COVID-19 infection in pregnancy increases risk of hospitalization, preterm birth: national study
Canada’s first national peer-reviewed study on COVID-19 in pregnancy found becoming infected while expecting increases the risk of requiring hospitalization or intensive care, and of giving birth early.
Researchers with the CANCOVID-Preg program analyzed outcomes from 6012 cases of COVID-19 in pregnancy from March 2020 to the end of October 2021, and compared the results with others who were not pregnant and with pregnant people who did not contract the virus.
Out of those cases, 466 (7.75 per cent) required hospitalization and 121 (2.01 per cent) were admitted to an intensive care unit (ICU).
UBC obstetrics and gynaecology professor Dr. Deborah Money, who is leading the national research project, said when you compare those numbers to non-pregnant women of the same age, they are substantially higher rates.
“About three-fold higher rates of hospitalization, and over five-fold higher rates of intensive care unit admission,” she said. “There were other factors that we found that made the risk of complications higher: the older the woman was, the further along in her pregnancy, if he had pre-existing high blood pressure or diabetes.”
Money said they also saw a “disproportionate” level of COVID-19 infection and complications in non-white individuals.
The study also found an increased risk of preterm birth, even for mild COVID-19 cases, with a rate of 11.1 per cent in affected pregnancies, compared to 6.8 per cent among those that were unaffected.
“We are seeing almost double the rate of preterm birth,” Money said. “I think people don’t appreciate that is actually a significant risk factor for infants health and may impact them long term.”
Money added none of the patients examined by the study who had serious outcomes such as hospitalization and ICU admission had been double-vaccinated.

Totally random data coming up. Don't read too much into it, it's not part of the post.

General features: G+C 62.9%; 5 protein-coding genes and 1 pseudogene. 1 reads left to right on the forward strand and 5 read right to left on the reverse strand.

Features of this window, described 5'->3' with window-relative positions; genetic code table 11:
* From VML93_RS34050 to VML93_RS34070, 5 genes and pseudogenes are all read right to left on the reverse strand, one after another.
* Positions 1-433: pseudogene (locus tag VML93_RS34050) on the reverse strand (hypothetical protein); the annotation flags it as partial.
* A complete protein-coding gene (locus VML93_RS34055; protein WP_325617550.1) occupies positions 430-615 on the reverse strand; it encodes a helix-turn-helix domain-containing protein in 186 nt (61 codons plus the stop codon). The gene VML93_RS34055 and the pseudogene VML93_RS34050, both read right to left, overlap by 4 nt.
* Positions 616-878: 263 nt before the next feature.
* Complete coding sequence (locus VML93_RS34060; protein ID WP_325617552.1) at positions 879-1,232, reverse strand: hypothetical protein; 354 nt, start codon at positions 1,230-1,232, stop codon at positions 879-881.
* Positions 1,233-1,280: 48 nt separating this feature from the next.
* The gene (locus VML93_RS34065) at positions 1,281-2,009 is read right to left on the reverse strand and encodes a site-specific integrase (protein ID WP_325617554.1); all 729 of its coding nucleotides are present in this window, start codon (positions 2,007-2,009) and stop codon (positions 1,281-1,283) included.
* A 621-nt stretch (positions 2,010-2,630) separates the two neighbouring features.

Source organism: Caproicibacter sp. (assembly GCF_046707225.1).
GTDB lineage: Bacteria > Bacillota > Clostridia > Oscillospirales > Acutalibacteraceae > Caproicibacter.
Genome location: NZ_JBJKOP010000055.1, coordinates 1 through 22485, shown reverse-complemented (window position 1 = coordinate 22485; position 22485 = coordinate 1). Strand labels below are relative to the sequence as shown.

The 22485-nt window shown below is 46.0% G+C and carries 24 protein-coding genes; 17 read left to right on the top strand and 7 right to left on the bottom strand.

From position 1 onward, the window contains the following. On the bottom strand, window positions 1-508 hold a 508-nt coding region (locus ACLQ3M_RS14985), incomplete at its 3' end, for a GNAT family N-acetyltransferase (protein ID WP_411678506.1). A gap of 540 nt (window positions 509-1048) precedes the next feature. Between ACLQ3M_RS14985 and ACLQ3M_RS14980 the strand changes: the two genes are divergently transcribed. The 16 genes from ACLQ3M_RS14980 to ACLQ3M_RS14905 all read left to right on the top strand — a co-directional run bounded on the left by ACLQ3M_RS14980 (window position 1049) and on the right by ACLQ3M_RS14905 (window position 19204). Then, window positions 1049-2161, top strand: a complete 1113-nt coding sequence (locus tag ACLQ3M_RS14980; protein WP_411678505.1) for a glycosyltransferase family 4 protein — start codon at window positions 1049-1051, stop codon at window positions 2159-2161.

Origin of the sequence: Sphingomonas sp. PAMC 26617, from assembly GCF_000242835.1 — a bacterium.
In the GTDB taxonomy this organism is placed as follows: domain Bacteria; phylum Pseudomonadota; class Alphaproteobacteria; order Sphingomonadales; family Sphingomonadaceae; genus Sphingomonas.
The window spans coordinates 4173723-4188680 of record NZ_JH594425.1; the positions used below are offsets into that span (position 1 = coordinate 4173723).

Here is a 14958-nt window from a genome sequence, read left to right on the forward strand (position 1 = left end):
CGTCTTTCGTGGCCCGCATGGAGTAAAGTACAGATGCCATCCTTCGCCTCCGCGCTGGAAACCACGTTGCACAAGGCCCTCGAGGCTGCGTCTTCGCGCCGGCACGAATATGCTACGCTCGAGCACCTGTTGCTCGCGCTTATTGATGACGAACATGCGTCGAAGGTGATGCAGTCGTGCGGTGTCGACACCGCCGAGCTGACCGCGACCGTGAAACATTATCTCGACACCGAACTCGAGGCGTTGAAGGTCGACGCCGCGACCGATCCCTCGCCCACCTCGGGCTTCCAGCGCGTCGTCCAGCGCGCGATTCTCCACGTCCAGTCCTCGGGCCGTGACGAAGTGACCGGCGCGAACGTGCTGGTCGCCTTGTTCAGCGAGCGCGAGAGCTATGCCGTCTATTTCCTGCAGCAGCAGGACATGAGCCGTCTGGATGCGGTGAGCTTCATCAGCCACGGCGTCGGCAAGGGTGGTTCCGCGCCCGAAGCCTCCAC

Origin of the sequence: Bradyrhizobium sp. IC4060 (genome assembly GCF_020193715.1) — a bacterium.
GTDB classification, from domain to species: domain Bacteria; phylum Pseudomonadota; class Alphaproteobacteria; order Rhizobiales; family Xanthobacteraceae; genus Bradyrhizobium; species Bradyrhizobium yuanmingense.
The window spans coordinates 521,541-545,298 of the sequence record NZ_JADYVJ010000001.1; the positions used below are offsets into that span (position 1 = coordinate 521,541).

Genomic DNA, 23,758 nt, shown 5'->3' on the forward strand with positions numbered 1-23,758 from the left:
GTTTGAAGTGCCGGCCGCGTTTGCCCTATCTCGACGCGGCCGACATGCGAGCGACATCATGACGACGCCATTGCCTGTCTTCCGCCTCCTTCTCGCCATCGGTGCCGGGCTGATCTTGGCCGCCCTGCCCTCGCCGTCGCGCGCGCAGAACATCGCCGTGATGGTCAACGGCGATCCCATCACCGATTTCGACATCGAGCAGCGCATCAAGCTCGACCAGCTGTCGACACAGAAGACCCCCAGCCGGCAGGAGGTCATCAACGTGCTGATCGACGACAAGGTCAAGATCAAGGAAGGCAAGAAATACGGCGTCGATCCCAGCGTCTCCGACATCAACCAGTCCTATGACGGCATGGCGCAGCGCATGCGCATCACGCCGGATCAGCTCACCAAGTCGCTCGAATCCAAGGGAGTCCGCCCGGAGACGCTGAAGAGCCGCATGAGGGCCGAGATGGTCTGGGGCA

“We did see a real difference with vaccine versus not vaccine,” she said. “And just reinforcing the value of vaccine, not in the prevention of infection, but in the prevention of serious outcome.”
Money said she hoped the findings provide even more motivation for those who are pregnant to get vaccinated if they haven’t already. With the pandemic in its sixth wave in Canada, and with the fewest health restrictions in effect since the beginning of the pandemic, she also advised pregnant people to continue to take precautions.
“We would be very much encouraging pregnant women to take a booster if it’s their time,” she said. “I think it’s important as we sort of try to go to a new normal that we don’t trivialize a COVID infection in pregnancy, particularly if the person is un(vaccinated) or partly vaccinated.”
In the months before Danica Miscisco of Maple Ridge gave birth to her daughter Maisy last June, she got her first of three COVID-19 vaccines soon after the shot was prioritized for pregnancy in B.C.
“There were so many people, and still now, getting hospitalized who aren’t vaccinated,” she said. “So just the risk of that being a possibility for me was very scary.”
Miscisco said she’s glad she decided to get vaccinated when she did, and is still taking precautions, as her little girl is too young at this point to do the same.
“Being able to get vaccinated, I was so less stressed out,” she said. “I’m really hoping pregnant people continue to get the vaccine if they haven’t already…and I really want to stress people getting their booster shot as well.
"Just because the mandates are over, it is still going on, and you’re not just affecting yourself, you’re affecting people around you. At least do it for the people who are at risk.”
The findings were published Monday in the Journal of the American Medical Association.